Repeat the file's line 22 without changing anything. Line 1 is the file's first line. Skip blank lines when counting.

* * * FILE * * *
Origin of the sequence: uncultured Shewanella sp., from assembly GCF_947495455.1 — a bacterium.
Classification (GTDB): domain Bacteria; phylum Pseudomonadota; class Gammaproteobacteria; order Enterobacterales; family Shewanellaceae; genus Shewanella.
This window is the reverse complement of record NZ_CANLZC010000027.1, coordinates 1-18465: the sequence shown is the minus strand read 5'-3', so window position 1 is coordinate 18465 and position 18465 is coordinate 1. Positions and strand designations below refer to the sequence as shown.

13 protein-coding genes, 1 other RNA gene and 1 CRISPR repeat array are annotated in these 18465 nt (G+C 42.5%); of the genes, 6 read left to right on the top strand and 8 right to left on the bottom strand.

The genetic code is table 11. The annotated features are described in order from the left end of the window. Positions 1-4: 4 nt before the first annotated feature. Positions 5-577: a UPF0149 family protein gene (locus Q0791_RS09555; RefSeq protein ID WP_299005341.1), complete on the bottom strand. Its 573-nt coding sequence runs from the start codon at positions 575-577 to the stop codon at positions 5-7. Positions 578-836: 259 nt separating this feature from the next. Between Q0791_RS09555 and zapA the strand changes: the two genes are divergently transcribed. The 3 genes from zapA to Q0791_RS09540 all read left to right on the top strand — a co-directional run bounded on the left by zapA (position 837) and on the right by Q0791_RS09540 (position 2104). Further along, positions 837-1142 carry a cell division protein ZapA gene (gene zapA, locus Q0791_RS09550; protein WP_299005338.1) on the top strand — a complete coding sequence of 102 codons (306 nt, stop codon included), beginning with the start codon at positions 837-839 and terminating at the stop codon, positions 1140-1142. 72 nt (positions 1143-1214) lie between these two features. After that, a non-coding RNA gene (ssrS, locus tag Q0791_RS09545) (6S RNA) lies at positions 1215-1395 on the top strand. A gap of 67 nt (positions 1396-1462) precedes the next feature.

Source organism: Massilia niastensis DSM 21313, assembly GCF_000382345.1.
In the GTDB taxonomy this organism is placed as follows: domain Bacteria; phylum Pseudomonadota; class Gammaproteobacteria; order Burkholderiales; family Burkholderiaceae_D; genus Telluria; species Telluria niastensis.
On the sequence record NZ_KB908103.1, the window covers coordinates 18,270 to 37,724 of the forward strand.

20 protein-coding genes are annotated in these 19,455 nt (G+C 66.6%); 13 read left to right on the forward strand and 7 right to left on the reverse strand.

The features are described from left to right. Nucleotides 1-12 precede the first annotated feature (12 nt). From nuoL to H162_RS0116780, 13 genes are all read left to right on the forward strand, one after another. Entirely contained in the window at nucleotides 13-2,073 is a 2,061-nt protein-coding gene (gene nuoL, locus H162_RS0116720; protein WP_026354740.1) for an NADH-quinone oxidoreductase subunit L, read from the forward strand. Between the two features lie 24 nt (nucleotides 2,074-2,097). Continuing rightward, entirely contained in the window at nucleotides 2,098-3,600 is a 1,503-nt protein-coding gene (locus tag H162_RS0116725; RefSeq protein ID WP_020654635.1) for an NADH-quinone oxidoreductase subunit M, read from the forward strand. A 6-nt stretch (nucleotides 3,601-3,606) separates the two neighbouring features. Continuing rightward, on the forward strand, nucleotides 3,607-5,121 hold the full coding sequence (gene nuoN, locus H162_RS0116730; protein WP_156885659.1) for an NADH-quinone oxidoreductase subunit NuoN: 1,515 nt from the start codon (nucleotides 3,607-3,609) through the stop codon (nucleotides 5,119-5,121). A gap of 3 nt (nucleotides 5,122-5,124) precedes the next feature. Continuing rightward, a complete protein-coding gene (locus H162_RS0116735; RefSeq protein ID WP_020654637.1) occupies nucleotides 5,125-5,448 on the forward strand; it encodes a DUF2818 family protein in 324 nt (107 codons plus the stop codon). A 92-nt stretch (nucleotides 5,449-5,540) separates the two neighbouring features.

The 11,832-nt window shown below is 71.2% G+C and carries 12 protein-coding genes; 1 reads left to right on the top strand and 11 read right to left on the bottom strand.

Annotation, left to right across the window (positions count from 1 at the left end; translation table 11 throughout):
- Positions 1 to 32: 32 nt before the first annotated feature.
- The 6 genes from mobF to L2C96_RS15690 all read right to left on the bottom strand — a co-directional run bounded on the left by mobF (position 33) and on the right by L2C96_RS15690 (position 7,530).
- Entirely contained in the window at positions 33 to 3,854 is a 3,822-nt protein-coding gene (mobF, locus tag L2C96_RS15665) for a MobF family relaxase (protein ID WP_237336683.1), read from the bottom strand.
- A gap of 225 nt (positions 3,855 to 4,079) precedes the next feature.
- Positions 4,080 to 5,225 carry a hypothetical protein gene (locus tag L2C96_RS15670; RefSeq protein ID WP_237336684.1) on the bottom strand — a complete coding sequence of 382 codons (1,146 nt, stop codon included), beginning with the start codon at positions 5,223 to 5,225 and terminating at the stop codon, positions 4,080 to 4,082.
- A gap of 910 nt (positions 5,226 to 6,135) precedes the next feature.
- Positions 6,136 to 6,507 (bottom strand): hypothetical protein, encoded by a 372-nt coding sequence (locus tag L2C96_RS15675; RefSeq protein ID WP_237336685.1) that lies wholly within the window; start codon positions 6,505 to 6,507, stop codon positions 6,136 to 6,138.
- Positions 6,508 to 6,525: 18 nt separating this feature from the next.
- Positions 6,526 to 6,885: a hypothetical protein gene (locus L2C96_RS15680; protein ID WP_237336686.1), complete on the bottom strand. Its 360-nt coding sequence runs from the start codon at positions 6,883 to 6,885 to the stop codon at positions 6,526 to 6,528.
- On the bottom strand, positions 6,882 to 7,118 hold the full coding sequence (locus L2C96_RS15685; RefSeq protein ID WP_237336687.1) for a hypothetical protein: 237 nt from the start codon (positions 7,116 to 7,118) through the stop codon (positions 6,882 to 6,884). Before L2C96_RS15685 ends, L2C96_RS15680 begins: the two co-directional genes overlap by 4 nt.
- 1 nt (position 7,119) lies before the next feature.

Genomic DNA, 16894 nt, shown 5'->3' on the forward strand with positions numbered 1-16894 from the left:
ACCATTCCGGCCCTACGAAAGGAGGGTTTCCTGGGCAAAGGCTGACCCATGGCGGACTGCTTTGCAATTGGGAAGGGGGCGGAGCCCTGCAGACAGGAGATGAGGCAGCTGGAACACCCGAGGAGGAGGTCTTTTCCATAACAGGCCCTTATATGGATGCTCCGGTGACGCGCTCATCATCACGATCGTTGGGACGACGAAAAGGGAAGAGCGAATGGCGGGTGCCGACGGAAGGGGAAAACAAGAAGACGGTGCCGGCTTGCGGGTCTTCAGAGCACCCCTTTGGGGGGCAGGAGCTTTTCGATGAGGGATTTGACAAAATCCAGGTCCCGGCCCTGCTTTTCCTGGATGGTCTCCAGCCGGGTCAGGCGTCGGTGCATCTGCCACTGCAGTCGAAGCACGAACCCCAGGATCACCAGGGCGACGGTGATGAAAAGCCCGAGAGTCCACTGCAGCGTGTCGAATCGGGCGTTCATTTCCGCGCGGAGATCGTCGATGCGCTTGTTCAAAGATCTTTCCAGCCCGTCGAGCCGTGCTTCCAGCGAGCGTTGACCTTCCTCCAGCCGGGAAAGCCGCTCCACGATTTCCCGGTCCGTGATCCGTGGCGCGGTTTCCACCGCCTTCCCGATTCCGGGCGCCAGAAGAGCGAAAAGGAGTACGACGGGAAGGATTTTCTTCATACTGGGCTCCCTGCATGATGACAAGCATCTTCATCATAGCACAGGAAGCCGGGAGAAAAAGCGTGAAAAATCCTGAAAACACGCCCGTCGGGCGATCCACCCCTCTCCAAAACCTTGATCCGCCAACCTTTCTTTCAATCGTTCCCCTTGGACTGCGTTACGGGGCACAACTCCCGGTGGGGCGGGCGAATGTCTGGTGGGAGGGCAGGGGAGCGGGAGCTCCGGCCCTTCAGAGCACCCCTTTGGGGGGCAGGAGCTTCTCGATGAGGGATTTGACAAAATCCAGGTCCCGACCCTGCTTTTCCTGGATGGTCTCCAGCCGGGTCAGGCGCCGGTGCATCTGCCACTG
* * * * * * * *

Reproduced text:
- On the bottom strand, positions 6,882 to 7,118 hold the full coding sequence (locus L2C96_RS15685; RefSeq protein ID WP_237336687.1) for a hypothetical protein: 237 nt from the start codon (positions 7,116 to 7,118) through the stop codon (positions 6,882 to 6,884). Before L2C96_RS15685 ends, L2C96_RS15680 begins: the two co-directional genes overlap by 4 nt.